But much else has not gone according to plan.
In 2005, the mayor pushed through a rezoning of Williamsburg and Greenpoint, allowing for significantly higher development along the waterfront, and promising a series of parks and open spaces strung like beads along two miles of the neighborhoods' shorefront.
There was 65 Commercial Street, which is held up for lack of funding, and the Department of Transportation's sudden objection to housing M.T.A. emergency response vehicles under the Williamsburg Bridge.
Farther down Commercial Street, where it intersects with Dupont Street to form a V, sits Newtown Barge Playground, next to which which the city was supposed to have created "significantly more open space" along the waterfront, according to an agreement signed by former deputy mayor for economic development Dan Doctoroff, in 2005. The park, which remains cut off from the water, doesn't appear to have benefited from an additional capital dollar in years. There’s a deterioriating basketball court, handball courts and an asphalt baseball diamond.
But those two would-be green spaces are dwarfed by the tantalizing, as-yet unkept promise that is Bushwick Inlet Park, the 28-acre open space that would rival McCarren Park in size and was to be what Dennis calls "the jewel in the crown."
A New York Post article from 2006 reported that park "planners are proposing soccer and softball fields, a visitors center, a boathouse, a beach and a boardwalk."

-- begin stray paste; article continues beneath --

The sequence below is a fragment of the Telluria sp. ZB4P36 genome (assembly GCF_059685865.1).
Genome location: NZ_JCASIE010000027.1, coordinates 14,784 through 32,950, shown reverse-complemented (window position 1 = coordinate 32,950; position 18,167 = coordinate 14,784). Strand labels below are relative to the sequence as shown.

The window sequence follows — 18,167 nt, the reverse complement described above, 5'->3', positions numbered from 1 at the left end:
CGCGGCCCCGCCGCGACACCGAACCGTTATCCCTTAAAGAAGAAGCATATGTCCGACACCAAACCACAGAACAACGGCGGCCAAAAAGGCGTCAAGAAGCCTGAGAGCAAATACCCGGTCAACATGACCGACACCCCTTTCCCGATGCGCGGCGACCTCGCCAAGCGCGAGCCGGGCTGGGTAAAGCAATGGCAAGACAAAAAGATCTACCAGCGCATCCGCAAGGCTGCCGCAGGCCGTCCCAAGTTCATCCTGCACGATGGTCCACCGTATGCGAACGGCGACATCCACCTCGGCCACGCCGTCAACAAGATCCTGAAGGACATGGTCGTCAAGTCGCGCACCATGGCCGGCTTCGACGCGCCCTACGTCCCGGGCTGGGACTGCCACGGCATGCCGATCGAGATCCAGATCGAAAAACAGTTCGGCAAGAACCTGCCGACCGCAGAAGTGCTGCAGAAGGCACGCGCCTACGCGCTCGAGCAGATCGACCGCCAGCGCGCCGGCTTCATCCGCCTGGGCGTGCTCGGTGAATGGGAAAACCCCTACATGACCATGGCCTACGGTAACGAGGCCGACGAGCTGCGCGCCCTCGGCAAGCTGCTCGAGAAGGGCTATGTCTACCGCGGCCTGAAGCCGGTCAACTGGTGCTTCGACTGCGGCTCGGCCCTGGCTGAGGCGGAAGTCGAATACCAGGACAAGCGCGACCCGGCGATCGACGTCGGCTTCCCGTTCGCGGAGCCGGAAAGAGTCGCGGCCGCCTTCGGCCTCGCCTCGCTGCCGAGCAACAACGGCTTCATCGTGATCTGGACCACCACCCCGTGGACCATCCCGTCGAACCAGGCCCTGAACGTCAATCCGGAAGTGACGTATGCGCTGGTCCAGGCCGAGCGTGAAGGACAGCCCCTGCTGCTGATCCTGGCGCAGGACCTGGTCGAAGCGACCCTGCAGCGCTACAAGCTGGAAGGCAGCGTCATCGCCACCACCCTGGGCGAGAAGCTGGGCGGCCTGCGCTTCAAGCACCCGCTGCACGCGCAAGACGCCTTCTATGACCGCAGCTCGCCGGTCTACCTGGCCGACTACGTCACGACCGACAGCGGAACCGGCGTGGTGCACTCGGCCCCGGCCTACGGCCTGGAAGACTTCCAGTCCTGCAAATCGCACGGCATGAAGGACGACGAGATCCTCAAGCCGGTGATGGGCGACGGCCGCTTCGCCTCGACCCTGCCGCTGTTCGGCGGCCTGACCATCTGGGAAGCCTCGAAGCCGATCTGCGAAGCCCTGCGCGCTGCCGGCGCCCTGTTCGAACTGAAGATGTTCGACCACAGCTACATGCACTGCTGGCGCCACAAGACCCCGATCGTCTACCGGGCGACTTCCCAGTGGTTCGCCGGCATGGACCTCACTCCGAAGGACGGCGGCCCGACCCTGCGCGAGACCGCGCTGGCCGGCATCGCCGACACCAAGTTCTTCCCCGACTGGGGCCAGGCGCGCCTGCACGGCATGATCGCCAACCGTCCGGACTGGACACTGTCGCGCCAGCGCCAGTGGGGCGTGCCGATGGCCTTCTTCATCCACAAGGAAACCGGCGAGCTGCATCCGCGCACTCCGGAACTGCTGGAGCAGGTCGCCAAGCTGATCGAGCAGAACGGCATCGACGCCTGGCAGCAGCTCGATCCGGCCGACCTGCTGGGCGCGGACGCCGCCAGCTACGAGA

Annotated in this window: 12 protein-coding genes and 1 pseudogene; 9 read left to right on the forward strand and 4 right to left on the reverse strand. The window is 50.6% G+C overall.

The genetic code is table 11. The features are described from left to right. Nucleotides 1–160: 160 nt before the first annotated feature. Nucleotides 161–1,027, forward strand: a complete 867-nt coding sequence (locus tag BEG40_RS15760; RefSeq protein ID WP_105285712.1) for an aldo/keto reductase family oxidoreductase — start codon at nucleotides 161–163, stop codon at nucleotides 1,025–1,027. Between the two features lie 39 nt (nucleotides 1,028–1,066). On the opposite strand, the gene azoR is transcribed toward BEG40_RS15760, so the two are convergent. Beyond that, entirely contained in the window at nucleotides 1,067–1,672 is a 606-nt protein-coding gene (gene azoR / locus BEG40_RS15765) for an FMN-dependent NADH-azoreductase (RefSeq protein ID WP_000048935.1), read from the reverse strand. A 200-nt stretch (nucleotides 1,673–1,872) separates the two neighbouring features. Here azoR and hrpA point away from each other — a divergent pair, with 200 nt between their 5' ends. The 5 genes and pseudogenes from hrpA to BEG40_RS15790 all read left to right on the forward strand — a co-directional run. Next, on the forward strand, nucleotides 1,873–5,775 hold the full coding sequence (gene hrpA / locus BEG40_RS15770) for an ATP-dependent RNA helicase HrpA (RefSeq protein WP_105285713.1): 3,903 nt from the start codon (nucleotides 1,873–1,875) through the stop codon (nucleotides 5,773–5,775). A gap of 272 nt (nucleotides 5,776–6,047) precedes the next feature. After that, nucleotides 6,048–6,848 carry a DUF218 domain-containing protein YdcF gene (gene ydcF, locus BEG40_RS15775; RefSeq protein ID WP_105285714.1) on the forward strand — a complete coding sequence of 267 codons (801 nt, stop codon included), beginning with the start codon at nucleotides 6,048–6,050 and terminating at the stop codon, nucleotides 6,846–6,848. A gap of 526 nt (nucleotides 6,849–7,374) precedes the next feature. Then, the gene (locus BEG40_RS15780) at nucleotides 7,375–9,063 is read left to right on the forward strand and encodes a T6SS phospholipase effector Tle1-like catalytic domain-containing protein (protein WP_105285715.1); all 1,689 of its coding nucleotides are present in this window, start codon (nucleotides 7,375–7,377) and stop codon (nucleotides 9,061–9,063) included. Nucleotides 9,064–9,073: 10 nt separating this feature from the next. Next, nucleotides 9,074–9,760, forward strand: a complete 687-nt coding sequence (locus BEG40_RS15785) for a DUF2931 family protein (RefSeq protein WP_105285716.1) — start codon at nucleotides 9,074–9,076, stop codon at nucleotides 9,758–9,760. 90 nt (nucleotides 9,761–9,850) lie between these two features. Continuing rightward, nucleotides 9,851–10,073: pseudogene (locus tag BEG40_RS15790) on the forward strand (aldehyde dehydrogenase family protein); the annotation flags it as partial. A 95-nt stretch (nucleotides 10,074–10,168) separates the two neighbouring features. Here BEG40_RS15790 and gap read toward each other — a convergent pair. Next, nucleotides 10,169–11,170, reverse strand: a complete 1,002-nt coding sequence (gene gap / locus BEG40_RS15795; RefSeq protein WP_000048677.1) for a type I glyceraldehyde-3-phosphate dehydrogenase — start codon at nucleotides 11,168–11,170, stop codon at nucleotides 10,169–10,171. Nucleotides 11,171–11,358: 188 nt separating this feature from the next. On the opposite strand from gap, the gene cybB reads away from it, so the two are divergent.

A short bike ride away, at North 15th and Franklin Street, a lot that was to be folded into Bushwick Inlet Park sprouts what looks to be an incipient forest. A "no trespassing sign" hangs on a chain-link fence topped with strands of barbed wire. Birds chirp.
Next door is the Bayside Fuel site, which the city has agreed to buy for $80 million by the end of the 2015 fiscal year.
Levin’s office says it will require extensive remediation, which means, even if the money materializes, construction won't begin on the plot for the forseeable future.
Next to that is the CitiStorage building, a big blue-and-white warehouse, its only aesthetic alleviation a ground-floor maritime mural. It too must be acquired for the park to be completed, but it's believed the acquisition would run into the hundreds of millions of dollars.
Beyond that lies Bushwick Inlet Park as it actually materialized. Thanks to a legal dispute involving the city's use of eminent domain, just one of the parcels that comprises it cost the city a stunning $95 million. Now, there's an astroturf soccer field there, and little else.
By the time Bloomberg broke ground on the field in July 2009, the mayor seemed to acknowledge the fiscal challenges inhibiting the development of the full 28 acres.